Thoughtful Action

    Take time to thoughtfully, mindfully what your experience tells you and what you need. This helps you decide on your direction. It’s the most important part of the recipe. The cake needs flour of some kind to be cake like or it’s something else, maybe delicious, but not a cake.

    Knowing what you want and moving in the direction you need to be is thoughtful action. If you don’t,  motivation will be a difficult fight. It will often take the form of being busy, but directionless and eventually it will be a burden. When this happens people often say, “my motivation is zapped!” It’s misplaced energy and needs to be replenished with clear intentional direction.

    The irony is that movement – acting – is what helps you to become clear.

    It’s a risk.

    There’s a likelihood that you’ll make mistakes.

    You’ll probably fail – at first – until you learn more about what you need to do.

    It’s all okay and part of the process of understanding what you need, for.

    Many of my clients think that being motivated requires inspiration as the catalyst. That they will experience a positive energy boost that propels them to take action. I wish that was the case a lot more often, but it’s not.

    What I’ve found is that moving toward what you want, truly want, with understanding and knowledge you’ll make decisions that lead you to what you need and want in your life.

    Conclusion

    It’s difficult to get started and take the risk of stepping into the life you desire, but don’t know yet.

    As you gather more experience of moving toward and receiving what you desire, your experience of motivation changes from negative associations to positive.

    Taking action is the fuel for clarity and motivation. It helps you to understand what is really important and needed in your life.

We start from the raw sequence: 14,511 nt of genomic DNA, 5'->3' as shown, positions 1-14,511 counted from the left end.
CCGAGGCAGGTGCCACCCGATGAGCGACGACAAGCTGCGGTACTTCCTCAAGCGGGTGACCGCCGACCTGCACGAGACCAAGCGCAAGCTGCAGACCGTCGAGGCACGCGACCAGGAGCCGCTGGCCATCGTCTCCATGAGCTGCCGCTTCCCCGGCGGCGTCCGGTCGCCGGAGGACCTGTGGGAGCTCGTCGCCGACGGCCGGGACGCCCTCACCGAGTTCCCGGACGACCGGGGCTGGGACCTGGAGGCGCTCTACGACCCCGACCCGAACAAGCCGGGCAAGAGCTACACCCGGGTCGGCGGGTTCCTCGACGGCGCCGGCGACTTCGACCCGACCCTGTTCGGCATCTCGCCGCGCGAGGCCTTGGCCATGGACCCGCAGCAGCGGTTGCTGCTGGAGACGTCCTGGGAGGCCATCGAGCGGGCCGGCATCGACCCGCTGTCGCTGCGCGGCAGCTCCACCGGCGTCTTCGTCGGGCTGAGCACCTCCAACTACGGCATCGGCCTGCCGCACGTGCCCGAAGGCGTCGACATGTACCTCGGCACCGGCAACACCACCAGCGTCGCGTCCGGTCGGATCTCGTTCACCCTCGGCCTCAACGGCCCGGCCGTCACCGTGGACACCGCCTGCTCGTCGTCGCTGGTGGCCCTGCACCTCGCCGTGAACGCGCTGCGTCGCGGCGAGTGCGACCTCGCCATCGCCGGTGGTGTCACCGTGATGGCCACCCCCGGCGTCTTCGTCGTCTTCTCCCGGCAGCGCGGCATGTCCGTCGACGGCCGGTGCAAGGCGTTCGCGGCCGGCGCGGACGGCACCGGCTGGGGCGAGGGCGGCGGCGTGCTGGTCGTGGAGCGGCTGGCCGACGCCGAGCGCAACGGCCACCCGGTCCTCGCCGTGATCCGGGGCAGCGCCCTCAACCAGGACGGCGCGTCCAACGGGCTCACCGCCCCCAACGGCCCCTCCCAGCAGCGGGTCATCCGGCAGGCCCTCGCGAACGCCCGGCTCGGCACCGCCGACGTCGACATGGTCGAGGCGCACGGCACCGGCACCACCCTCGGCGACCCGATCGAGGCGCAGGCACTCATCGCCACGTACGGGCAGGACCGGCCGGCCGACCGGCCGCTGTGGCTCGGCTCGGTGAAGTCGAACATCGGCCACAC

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  • 3 Foolproof Ways to Breakout of Decision Fatigue

    Recently I had lunch with a friend at a new sandwich place and it was just the type of place I love and the sort of place where decision fatigue sets in.

    They offered familiar sandwiches and salads with just a bit of a twist that made them interesting. It was busy and there was a big variety of choices. We had to let several regulars order before us because neither one of us could make a quick decision.

    We finally got our lunch after about a 30-minute wait.  There were so many phone orders ahead of us in addition to the full tables. The conversation turned to both the delicious sandwiches and our decision fatigue.

    We were both in the midst of last minute get away plans, not so much an adventurous vacation given we would be doing the same thing, but in a different location – just the realities of pandemic life!

    And that lead to us talking about all of the other decisions we make every day. From what to wear, to when to go to the grocery store or place a delivery order, to what’s the topic for the next blog, to giving permission or not for the kid’s sleep-over, to considering charitable giving before the end of the year and on and on. There were a bunch more we identified in the span of about 3 minutes.

    We both were at the point of emotional exhaustion listing them, let alone living it.

    Decision Fatigue

    Decision Fatigue happens when we make too many decisions in one day – or even in one hour – and we feel mentally drained by the process. Sometimes it can make prioritizing tasks, thinking through problems, remembering details and controlling impulses more difficult since the volume of choices made puts a strain on the brain.

    Women on a daily basis, more often than men find themselves in the position of not only making decisions for their own needs, but also those of for their families, business and other community commitments such as getting together with friends and family, volunteering, church, major household purchases, etc.